As 2021 progresses, we continue to analyse the impacts of COVID-19 on entrepreneurial and growth driven businesses. From economic shocks and political shifts to digital transformation and new ways of working, the world may be reimagined this year with a balance of realism and optimism. In the latest edition of CEO Matters, RSM Global CEO Jean Stephens talks with Joe Brusuelas (Chief Economist, RSM US) and Simon Hart (International Partner, RSM UK) about what the post-pandemic economy will look like, as well as the opportunities and further challenges that may arise along the way.
Module 1: Pandemic economics
2020 is likely a year that will be etched into the memories of millions of people around the world. The global economy was hit hard by the pandemic and many middle market businesses felt the impact as a consequence. As economic conditions begin to coalesce, the indicators suggest that 2021 will be a much different experience. The global middle market can expect growth and business opportunities to improve as the economic relationship between state and society resets. With the rollout of vaccinations underway, customers and consumers can anticipate returning to normal and therefore prepare to re-engage and re-ignite business while taking lessons learnt forward.
Whilst the opportunities in change are abundant, so too are the challenges. Organisations need to be alert and proactive in responding to both as they look to recover. This post pandemic reimagination will be driven by the increased demand for consumer spending that has built up over the numerous lockdowns. Consumer saving since the start of the pandemic represents $2.9 trillion globally, which has been a serious issue for the global economy. However, as soon as lockdown measures subside and business “as usual” can resume under normal conditions, consumers are expected to begin spending again, aiding recovery significantly.
Module 2: Geopolitics and trade relations
Removing the COVID-19 impacts from the equation, there remain several major political changes that will have a lasting impact on the global economy. In the United States, The Biden Administration has a focus to mend trade relationships in a push to decrease trade tensions around the world.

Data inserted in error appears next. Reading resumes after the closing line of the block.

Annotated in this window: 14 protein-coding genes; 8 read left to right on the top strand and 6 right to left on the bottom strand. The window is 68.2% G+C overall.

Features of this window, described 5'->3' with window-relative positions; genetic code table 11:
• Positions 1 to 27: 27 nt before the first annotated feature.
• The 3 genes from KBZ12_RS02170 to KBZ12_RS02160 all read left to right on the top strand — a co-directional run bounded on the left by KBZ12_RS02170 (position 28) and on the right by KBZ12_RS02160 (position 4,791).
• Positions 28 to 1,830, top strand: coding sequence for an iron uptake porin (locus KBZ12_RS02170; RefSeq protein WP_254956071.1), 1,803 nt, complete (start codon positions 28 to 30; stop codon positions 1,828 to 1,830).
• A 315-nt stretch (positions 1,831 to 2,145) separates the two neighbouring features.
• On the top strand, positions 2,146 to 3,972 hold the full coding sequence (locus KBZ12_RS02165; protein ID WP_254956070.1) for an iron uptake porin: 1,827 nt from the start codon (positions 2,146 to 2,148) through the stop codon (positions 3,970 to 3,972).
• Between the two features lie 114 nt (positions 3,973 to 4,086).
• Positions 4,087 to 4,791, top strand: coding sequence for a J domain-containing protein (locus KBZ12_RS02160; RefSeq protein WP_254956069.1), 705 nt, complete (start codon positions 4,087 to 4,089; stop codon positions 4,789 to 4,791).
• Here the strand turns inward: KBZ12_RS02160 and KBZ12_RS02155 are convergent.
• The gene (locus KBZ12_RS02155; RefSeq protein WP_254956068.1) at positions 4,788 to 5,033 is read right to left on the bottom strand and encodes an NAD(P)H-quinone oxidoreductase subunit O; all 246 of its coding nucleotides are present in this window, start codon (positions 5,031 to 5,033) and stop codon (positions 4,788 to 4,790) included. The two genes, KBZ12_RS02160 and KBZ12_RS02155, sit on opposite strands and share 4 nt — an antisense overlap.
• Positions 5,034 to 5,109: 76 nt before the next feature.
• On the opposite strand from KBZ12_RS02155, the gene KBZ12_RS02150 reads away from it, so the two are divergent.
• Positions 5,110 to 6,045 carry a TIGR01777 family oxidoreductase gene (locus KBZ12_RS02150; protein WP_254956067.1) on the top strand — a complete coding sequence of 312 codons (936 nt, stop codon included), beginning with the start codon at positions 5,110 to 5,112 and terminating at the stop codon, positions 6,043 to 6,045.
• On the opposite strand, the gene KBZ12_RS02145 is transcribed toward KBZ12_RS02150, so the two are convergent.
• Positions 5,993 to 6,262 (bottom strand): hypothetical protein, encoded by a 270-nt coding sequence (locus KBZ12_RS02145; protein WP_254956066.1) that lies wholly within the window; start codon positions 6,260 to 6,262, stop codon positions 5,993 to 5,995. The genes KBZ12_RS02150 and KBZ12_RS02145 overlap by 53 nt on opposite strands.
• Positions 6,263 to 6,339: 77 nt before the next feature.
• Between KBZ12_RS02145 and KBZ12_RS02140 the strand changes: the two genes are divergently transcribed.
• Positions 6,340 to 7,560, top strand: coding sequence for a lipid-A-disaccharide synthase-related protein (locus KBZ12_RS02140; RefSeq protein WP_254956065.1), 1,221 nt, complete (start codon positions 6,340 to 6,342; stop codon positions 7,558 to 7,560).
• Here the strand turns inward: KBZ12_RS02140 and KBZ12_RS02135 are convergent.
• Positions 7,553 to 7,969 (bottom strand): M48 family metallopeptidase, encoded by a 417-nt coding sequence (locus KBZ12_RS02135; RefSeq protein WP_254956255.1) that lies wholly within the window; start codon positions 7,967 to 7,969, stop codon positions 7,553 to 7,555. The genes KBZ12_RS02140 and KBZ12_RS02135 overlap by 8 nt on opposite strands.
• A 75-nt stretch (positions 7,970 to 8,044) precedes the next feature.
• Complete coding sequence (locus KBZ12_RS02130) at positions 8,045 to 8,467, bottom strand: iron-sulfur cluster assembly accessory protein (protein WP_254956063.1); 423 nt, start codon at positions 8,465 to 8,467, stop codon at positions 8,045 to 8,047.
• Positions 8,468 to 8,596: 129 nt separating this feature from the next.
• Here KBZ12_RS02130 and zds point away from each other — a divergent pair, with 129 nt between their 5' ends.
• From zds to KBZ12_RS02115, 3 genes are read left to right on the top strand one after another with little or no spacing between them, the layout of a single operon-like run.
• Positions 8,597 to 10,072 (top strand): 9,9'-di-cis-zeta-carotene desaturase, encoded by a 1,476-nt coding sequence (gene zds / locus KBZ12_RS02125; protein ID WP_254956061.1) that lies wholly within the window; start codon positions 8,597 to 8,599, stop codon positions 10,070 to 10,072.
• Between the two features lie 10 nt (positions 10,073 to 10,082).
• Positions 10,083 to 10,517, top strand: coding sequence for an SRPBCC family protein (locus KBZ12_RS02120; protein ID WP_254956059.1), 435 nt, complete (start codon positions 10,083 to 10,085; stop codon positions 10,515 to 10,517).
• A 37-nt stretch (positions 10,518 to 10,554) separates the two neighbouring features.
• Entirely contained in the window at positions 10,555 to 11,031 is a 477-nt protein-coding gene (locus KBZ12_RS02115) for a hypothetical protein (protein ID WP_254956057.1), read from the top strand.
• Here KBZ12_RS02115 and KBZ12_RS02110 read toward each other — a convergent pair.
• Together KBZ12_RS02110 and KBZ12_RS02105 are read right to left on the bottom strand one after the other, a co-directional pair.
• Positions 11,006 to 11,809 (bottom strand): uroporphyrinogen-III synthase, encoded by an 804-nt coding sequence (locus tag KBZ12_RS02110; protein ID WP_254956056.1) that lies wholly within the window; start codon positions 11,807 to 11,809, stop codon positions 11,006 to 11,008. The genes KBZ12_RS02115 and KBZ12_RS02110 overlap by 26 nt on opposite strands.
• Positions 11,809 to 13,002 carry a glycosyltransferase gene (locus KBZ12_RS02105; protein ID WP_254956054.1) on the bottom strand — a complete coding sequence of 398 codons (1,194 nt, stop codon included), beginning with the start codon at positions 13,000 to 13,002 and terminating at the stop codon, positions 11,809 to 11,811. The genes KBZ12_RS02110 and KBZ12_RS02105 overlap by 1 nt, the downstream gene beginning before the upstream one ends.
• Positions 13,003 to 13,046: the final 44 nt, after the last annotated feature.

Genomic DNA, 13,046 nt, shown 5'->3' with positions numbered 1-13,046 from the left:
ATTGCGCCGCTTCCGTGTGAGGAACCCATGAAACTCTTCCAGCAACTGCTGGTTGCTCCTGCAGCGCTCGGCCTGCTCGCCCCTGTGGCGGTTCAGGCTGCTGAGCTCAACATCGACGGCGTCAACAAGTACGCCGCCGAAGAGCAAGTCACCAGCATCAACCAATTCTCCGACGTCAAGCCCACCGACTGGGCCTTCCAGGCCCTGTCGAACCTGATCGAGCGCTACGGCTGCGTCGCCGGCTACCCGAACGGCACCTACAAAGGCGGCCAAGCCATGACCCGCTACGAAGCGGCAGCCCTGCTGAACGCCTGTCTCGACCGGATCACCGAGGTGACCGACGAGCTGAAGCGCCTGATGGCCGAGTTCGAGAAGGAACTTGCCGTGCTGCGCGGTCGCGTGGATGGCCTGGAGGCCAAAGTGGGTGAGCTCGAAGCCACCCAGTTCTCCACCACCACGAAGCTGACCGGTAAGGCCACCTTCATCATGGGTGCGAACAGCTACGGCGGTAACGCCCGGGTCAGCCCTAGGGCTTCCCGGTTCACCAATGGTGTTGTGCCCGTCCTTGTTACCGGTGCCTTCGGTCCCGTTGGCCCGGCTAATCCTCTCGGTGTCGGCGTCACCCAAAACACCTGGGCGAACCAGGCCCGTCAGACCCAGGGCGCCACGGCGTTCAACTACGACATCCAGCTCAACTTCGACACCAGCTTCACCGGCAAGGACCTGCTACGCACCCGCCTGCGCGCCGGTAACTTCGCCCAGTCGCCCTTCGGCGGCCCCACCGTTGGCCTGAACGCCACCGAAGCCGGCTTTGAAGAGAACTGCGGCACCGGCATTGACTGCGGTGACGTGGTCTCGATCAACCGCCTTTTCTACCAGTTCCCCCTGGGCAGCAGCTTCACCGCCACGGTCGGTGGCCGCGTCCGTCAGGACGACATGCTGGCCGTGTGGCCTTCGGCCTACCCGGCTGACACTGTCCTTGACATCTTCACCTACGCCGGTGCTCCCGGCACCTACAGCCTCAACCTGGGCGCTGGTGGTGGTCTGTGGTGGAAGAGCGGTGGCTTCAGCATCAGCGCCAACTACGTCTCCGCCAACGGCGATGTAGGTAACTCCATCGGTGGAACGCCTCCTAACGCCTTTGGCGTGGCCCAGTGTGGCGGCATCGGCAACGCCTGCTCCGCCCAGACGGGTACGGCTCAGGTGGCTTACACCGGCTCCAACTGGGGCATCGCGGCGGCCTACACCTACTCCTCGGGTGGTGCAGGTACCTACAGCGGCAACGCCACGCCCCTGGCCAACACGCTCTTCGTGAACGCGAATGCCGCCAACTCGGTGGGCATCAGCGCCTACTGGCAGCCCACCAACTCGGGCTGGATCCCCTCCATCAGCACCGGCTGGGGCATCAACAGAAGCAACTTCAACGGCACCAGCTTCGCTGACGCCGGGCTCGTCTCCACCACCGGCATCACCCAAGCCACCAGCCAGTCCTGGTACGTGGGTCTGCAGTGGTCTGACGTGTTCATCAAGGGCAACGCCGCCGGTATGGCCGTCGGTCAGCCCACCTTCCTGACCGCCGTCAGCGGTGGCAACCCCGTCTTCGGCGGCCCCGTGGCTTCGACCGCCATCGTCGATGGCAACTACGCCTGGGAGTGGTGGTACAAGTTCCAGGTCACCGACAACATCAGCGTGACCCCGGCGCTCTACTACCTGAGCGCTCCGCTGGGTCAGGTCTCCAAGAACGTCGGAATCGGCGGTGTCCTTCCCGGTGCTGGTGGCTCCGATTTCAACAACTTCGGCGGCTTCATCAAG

Similarly, the EU is feeling the effects of Brexit as the minutiae of what the future relationship between the UK and EU will look like continues to unfold. About 80% of the UK economy is in the financial services sector which presents several unknowns as to how this relationship will evolve. The challenge that Brexit presents is in being able to see through the noise generated through the media and assessing what the true outcomes will be, how they will affect the global economy, and how organisations will adapt.
Technological changes to business practices are helping organisations adapt, as digital solutions cement themselves as critical aspects of the new normal. Further digitalisation of working environments presents many benefits; including lower cost implications to office spaces; flexibility for employees in terms of where they work; and how these two factors combine to form the basis of new remote working solutions.
Module 3: Global economic optimism
Naturally, the drivers for change are not just economic but also societal, as organisations must be mindful of their consumer demand and how this will be impacted by any major infrastructure changes that are being considered.
The dramatic changes that we have already seen are showing no signs of ceasing as we move through 2021 and beyond. However, despite massive economic upheaval, the resilience demonstrated by businesses globally is a good indicator that organisations can respond to incoming economic revival with agility and proactivity to continue driving a new way forward.